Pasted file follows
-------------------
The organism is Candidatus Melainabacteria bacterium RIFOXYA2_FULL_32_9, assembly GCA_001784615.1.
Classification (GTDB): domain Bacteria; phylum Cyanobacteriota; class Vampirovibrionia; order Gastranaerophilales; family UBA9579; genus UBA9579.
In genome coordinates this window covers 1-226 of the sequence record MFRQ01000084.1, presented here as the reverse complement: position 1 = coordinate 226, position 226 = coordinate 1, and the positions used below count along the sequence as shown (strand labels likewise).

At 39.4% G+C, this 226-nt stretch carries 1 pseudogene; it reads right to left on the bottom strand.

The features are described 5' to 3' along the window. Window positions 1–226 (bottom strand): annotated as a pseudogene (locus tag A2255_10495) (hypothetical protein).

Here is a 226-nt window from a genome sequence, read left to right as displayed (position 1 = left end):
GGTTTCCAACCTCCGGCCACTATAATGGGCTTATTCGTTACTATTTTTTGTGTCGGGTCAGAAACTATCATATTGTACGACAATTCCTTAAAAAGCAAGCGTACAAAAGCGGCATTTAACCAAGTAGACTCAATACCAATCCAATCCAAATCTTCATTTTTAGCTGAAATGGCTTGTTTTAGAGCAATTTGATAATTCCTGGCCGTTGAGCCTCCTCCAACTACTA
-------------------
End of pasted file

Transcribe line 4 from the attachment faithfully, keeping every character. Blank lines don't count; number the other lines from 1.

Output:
At 39.4% G+C, this 226-nt stretch carries 1 pseudogene; it reads right to left on the bottom strand.